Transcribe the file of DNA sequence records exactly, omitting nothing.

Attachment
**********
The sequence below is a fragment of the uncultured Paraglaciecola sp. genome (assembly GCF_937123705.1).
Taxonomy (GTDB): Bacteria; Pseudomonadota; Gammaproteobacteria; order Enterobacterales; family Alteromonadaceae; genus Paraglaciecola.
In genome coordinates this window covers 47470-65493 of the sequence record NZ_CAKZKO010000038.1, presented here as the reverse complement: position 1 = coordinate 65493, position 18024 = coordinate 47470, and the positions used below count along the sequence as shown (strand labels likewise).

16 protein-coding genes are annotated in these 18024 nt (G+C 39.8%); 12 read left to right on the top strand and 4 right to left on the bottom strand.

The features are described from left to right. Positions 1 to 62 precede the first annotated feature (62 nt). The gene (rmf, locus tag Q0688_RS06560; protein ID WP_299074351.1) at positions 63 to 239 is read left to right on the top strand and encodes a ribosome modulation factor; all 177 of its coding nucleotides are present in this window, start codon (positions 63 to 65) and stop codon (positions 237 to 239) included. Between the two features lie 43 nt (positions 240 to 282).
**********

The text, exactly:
The sequence below is a fragment of the uncultured Paraglaciecola sp. genome (assembly GCF_937123705.1).
Taxonomy (GTDB): Bacteria; Pseudomonadota; Gammaproteobacteria; order Enterobacterales; family Alteromonadaceae; genus Paraglaciecola.
In genome coordinates this window covers 47470-65493 of the sequence record NZ_CAKZKO010000038.1, presented here as the reverse complement: position 1 = coordinate 65493, position 18024 = coordinate 47470, and the positions used below count along the sequence as shown (strand labels likewise).

16 protein-coding genes are annotated in these 18024 nt (G+C 39.8%); 12 read left to right on the top strand and 4 right to left on the bottom strand.

The features are described from left to right. Positions 1 to 62 precede the first annotated feature (62 nt). The gene (rmf, locus tag Q0688_RS06560; protein ID WP_299074351.1) at positions 63 to 239 is read left to right on the top strand and encodes a ribosome modulation factor; all 177 of its coding nucleotides are present in this window, start codon (positions 63 to 65) and stop codon (positions 237 to 239) included. Between the two features lie 43 nt (positions 240 to 282).